Borash basks in TNA's UK success
DARREN WOOD - SLAM! Wrestling
|Jeremy Borash. Photo courtesy TNAwrestling.com
Throughout North America, both of the top two wrestling organizations, World Wrestling Entertainment and Total Non-stop Action Wrestling broadcast their flagship shows Monday Night Raw and Impact to millions of people each week.
Across the pond in the United Kingdom, it is a completely different story, as it is unheard of for a wrestling show to achieve such numbers. However, that may be about to change, with the recent announcement that TNA Wrestling's new TV deal would see the company broadcast on free-to-view TV, marking the first time since early 2001, that wrestling has featured on free television in the UK.
"The move to Challenge TV now means that we can be seen in 90% of homes in the UK," TNA Wrestling's Director of digital media, Jeremy Borash told SLAM! Wrestling. "When the deal was announced that we would be moving to Challenge, I was so excited because I knew that we were going to be on Freeview, the amount of homes we can reach on there is amazing.
"We now have the opportunity to gain so many new fans; loads of people will discover TNA for the first time."
TNA were previously shown on Bravo (a part of the Sky satellite network subscription service) but the deal with them ended on New Year's Day when the station ceased broadcasting, leaving TNA without a home.
Borash believes it was the UK fans of TNA, which got the company back on TV after a short hiatus.
"The fans saved our TV deal here in the UK, simple as that," Borash explained. "They spoke up and made it known that they wanted TNA wrestling on their TVs. So when I say our fans saved the TV deal in the UK, that's 100% true.
"We were disappointed about Bravo closing, but it didn't take long for our fans to speak up. I believe everything happens for a reason and Bravo's closing has worked in our favour."
The move to Freeview Television is one that has invoked memories of the glory days of British wrestling in the 1970s and '80s, when ITV (one of the major broadcasters on Freeview TV) would broadcast World of Sport, which featured such greats as Big Daddy and Giant Haystacks .
Since debuting on Challenge there is no doubt that the move has been a successful one, with the company becoming the number-one rated show on the station.
In addition to this Impact has also been drawing more viewers than WWE's flagship show Monday Night Raw. Though it must be noted that to watch WWE in the UK is harder to come by, as unless you are willing to pay for Sky Sports (a part of the Sky satellite TV subscription) which hosts WWE programming you won't be able to view their shows.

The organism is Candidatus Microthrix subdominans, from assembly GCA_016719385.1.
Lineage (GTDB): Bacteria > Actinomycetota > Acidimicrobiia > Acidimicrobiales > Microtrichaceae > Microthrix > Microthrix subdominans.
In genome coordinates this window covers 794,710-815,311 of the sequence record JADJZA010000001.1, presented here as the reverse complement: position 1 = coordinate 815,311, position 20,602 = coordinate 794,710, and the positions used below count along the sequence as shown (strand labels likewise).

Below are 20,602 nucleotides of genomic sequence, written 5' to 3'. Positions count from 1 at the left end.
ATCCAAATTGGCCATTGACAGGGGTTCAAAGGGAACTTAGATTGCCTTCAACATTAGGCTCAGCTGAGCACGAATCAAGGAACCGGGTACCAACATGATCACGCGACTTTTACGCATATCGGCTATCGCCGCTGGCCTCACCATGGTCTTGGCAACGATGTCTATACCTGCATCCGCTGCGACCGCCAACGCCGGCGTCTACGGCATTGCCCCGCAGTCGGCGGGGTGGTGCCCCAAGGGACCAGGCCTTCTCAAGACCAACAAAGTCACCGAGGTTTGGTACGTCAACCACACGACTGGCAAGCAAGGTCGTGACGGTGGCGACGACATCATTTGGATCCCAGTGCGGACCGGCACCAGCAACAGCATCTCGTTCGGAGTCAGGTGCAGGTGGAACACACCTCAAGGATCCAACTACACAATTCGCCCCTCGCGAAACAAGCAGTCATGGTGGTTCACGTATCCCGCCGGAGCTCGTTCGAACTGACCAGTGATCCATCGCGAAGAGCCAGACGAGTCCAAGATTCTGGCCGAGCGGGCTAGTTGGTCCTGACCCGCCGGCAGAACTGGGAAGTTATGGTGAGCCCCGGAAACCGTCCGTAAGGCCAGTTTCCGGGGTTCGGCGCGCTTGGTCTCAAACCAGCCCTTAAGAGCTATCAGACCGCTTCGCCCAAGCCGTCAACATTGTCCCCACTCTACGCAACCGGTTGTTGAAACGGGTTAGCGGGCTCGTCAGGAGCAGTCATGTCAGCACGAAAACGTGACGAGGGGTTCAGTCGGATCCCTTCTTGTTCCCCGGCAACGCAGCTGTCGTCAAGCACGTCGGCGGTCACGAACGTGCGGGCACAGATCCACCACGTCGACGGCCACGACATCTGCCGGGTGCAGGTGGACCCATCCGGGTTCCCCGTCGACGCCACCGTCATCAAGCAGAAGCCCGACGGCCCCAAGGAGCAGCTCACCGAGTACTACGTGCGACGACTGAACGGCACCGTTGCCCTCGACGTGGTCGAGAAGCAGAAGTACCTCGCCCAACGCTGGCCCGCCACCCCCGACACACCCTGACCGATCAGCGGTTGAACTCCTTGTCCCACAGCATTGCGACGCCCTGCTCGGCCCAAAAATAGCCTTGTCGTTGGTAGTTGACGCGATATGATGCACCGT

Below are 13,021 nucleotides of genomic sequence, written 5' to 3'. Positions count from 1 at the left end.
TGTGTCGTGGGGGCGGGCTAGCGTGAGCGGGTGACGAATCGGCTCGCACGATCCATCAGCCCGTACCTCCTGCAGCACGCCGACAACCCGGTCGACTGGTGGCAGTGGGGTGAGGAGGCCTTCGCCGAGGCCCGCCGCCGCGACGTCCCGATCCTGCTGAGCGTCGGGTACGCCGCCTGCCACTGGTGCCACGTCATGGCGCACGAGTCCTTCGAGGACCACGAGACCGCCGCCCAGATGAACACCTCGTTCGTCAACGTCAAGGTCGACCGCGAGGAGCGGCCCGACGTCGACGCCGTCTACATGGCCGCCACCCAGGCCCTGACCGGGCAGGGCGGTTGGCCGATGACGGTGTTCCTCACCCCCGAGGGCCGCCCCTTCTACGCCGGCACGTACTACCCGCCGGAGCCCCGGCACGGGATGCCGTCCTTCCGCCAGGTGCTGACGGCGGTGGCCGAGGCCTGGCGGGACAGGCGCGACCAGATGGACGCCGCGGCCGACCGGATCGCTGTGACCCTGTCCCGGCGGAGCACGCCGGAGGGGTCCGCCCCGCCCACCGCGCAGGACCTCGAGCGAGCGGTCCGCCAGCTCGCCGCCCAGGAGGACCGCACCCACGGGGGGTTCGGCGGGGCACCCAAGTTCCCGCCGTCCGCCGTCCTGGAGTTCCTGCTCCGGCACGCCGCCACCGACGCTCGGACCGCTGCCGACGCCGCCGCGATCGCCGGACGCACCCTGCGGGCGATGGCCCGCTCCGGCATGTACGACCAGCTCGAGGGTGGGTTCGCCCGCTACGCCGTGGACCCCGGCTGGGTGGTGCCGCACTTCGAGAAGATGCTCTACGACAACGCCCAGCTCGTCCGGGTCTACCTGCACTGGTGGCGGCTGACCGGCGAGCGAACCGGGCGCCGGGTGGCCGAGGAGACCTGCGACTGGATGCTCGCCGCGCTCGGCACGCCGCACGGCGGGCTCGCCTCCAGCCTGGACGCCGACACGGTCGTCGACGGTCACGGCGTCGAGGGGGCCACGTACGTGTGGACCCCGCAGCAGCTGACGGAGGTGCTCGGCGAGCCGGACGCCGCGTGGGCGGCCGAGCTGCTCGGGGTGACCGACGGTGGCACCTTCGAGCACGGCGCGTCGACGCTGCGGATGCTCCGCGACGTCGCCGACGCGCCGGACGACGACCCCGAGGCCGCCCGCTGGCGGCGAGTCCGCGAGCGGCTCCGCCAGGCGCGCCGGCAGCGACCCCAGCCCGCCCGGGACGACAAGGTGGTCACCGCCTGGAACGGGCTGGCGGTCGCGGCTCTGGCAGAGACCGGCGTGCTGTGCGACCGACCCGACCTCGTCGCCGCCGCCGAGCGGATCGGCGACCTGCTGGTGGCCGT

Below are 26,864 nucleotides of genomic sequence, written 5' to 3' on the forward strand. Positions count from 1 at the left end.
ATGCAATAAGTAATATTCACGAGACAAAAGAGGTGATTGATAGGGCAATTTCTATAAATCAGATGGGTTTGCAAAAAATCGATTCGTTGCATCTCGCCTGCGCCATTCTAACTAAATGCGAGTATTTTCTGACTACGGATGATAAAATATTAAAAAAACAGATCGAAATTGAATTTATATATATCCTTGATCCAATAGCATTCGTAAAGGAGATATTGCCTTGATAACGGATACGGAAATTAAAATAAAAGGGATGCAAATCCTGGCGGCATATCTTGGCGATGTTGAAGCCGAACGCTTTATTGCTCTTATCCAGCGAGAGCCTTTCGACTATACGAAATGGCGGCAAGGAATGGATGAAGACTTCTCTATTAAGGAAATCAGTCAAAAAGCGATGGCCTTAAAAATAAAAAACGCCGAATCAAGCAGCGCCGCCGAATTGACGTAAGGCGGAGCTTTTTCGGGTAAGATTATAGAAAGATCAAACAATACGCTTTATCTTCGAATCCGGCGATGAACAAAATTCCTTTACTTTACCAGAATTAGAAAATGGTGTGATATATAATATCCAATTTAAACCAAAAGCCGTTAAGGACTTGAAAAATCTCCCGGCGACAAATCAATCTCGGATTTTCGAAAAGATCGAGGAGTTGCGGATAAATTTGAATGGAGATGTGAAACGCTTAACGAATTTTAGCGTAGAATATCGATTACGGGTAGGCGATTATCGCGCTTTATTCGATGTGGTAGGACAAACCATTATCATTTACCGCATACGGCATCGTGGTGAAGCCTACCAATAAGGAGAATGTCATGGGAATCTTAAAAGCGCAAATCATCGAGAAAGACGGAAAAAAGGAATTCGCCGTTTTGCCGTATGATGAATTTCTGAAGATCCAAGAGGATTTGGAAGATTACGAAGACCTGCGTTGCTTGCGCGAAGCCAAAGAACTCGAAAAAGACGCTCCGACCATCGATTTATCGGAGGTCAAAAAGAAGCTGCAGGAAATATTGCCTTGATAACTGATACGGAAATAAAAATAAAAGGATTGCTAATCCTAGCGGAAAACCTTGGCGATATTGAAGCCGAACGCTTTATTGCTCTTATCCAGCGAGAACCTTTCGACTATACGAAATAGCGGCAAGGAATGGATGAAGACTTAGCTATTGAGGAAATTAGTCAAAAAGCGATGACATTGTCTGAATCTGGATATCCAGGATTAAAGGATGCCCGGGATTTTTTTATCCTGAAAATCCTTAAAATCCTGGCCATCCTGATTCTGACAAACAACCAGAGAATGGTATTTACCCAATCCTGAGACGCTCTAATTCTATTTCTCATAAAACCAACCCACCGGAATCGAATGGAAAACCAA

The UK is in fact the only region where TNA does garner more ratings than WWE.
"It feels good to beat the competition," said Borash. "But we don't live and die by the numbers like it may have been 10 years ago. This is because there are so many other outlets and revenue streams for our company, but obviously television is most important. To be able to pull the numbers we are currently getting in the UK is a big deal, it's important and we couldn't be happier with the ratings."
TNA's recent tour of the UK in January is also a testament to the popularity of the company, with their final show at the Wembley Arena in London drawing over 9,000 fans. An attendance that is one of the company's highest ever.
Borash, who has been to the UK no less than three times since the turn of the year, believes that TNA's growth in the UK is a pivotal factor in the growth of the company overall.
"The success we have had over in the UK speaks volumes to other parts of the world. The fan base here in the UK is honestly second to none. All the guys in TNA say going on tour to the UK is their favourite tour of the year; we go a lot of places so for them to say that is great.
"They look forward to coming over here to perform because of the fans enthusiasm. Most people say the fans in the UK are so passionate and enthusiastic because they are starved for wrestling, no they're not starved for it, that's wrong they just know good wrestling and they will show you how much they appreciate it.
"The type of fan over there is different, their enthusiasm shines and they are rabid. I don't think they get the credit they deserve and I don't think any wrestling company has ever shown them the respect they deserve."
Kurt Angle goes a little crazy at the TNA taping in Fayetteville. Photo by George Tahinos.
Recently TNA taped their television show in Fayetteville, North Carolina at Crown Coliseum. Taking Impact
on the road instead of being taped at the Impact zone in Florida is a step that Borash believes the company needs to take more often.
"Doing that show in Fayetteville gave the show a real different look. We realize that we need to take Impact on the road, not only did the entire night go smoothly from a production stand point but everyone left the arena high fiving each other because we were proud we had done this.
"I love being in front of different crowds, the atmosphere is fantastic, hopefully down the line there will be more shows out of the Impact Zone. Who knows maybe one day we can tape a show in the UK?
"If I was in charge of TNA, I would move the whole company there [to the UK] in a heartbeat. Because of the fan base, because of their enthusiasm, I mean the fan base there is made for wrestling. I would love to perform in front of those fans every week and it would be a better TV product for it. But of course it's not up to me.
"Doing a TV taping in the UK is something that is on our agenda. I can assure you that taking TNA out of the Impact Zone more regularly is on our list of things to do."
June 4, 2008: Jeremy Borash a big part of TNA
Darren Wood is a freelance journalist in the United Kingdom, working for various publications including SLAM! Wrestling, Fighting Spirit Magazine and The Wrestling Press.